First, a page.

Was Europe's Thirty Years' War as conflicted as generally believed? An EU project suggests not, revealing hidden complexities in terms of information exchange between sides and the centrality of Roman ideals.
The relationship between adversaries of Europe's Thirty Years' War (1618–1648) in the decades preceding the conflict has been conventionally described as hostile. Yet it may be that the Catholic world and the Holy Roman Empire had a more complex interaction than generally assumed.
The CIKME project aimed to find out. Funded under the EU's Marie Curie programme for researcher development, the study ran for two years to July 2013. The team investigated the relationship between sides during the decades before the war and its early stages. The aim was to provide a new understanding of the context, focusing on knowledge exchange across spatial boundaries, through both methodological and empirical research.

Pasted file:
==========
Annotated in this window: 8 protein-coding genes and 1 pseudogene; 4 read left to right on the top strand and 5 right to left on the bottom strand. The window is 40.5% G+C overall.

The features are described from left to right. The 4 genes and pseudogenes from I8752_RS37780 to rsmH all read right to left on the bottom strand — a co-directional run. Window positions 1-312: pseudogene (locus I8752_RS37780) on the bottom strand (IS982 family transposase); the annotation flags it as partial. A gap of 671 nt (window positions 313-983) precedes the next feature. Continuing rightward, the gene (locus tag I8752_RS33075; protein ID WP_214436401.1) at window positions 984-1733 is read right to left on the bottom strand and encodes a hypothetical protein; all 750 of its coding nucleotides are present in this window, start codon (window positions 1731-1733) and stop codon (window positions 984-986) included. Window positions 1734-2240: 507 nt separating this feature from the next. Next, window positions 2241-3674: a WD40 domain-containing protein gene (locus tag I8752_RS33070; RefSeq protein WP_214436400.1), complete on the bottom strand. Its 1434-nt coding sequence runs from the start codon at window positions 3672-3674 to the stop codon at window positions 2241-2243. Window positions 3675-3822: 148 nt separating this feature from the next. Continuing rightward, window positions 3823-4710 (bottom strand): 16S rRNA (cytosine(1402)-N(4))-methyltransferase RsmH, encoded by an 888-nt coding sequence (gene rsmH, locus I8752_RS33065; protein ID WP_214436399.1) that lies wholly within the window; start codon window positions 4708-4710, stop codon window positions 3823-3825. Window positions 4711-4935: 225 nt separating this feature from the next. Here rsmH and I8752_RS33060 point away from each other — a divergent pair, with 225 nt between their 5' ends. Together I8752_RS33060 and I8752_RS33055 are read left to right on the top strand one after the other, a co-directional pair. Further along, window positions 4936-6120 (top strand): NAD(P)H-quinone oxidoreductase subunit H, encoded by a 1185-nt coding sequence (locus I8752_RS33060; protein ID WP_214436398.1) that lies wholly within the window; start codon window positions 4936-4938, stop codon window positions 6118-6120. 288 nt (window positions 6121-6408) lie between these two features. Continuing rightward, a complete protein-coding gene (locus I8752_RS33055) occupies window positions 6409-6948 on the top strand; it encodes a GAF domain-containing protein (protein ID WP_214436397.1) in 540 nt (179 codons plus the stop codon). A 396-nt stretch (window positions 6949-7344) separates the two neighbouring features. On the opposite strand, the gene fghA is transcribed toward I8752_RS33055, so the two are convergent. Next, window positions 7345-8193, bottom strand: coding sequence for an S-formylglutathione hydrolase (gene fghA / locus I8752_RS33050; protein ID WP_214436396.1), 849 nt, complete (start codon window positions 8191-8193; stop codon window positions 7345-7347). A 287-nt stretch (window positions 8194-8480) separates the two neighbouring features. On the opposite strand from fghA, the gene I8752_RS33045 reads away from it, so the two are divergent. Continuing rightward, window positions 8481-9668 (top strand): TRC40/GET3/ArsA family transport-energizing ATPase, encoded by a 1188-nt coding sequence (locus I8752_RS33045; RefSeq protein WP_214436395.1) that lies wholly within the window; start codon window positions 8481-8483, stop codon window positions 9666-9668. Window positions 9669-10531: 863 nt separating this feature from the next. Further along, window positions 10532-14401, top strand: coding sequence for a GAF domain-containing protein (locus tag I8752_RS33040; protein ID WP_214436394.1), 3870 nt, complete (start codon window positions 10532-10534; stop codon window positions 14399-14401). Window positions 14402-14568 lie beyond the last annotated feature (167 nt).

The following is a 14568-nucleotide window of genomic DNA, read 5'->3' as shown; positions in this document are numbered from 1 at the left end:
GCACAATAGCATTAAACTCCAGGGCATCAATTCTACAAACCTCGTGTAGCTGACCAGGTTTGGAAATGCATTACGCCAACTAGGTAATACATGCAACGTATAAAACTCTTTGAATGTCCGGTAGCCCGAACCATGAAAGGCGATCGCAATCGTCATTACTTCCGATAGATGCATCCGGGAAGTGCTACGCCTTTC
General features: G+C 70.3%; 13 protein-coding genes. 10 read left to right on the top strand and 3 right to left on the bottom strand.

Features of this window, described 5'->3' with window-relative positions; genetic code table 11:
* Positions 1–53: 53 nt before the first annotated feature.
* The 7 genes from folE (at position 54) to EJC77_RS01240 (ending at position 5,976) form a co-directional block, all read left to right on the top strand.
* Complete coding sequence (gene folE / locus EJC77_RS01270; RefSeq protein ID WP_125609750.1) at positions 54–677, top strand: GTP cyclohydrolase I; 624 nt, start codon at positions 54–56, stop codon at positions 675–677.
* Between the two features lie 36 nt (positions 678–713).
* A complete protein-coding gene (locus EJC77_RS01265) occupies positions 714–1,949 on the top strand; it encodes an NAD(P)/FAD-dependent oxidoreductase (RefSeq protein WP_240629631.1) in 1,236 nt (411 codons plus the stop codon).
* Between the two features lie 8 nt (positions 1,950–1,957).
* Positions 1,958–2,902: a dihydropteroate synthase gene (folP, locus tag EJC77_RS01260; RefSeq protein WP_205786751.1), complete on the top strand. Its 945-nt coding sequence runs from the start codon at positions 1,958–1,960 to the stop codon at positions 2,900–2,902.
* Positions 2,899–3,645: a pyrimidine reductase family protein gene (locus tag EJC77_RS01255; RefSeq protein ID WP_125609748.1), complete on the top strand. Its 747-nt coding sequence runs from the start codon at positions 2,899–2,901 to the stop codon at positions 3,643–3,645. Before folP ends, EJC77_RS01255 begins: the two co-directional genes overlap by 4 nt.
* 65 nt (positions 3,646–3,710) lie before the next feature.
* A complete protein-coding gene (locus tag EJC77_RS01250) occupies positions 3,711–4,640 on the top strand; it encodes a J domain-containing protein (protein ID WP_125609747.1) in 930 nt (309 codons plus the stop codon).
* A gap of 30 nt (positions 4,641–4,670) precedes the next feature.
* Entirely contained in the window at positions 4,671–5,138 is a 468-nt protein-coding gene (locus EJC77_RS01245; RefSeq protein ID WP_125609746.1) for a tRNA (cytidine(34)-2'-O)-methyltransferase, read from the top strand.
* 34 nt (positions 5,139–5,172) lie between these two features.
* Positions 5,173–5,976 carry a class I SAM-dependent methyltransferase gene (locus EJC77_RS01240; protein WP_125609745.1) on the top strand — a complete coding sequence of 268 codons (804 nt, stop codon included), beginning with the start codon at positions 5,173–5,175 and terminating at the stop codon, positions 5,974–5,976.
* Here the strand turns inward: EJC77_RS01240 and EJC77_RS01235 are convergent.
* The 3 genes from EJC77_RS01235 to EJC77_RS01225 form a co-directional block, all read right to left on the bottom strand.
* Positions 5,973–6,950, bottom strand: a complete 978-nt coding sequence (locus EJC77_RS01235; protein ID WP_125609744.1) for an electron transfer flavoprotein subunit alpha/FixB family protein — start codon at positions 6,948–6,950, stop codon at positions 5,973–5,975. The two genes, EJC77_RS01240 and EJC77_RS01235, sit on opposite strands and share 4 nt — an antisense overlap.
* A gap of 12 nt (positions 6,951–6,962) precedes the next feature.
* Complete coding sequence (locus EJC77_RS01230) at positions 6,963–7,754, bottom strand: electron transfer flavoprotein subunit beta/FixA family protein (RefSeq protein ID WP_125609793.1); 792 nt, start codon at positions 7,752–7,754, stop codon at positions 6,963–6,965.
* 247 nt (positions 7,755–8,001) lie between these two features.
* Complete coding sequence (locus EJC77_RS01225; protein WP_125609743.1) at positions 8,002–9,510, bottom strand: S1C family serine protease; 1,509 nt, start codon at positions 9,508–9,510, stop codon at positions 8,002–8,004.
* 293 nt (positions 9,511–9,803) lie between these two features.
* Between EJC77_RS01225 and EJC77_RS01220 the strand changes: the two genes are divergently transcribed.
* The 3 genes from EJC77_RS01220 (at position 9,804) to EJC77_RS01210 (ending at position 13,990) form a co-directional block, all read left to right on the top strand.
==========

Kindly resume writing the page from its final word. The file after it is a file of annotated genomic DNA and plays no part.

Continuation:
Outcomes included an international workshop, and subsequent publications. A further result was a reframing of the relationship under question, according to methodological tools. An exploratory panel was organised, with preparation of a follow-up publication.
Specific findings included a deeper understanding of the role of brokers, and of German court physicians resident in Rome, in fostering contact. Confessionalism has been discarded as an explanation, and replaced with a more complex understanding.
The project also deconstructed the concept of Roman universalism, by studying the multiple processes that supported it. The centrality of Rome was re-examined within the framework of a complex relationship.A spin-off outcome of the research was approval and funding for another EU project.
CIKME yielded a better and more complex understanding of the relationship between sides during the Thirty Years' War.
Provided by Cordis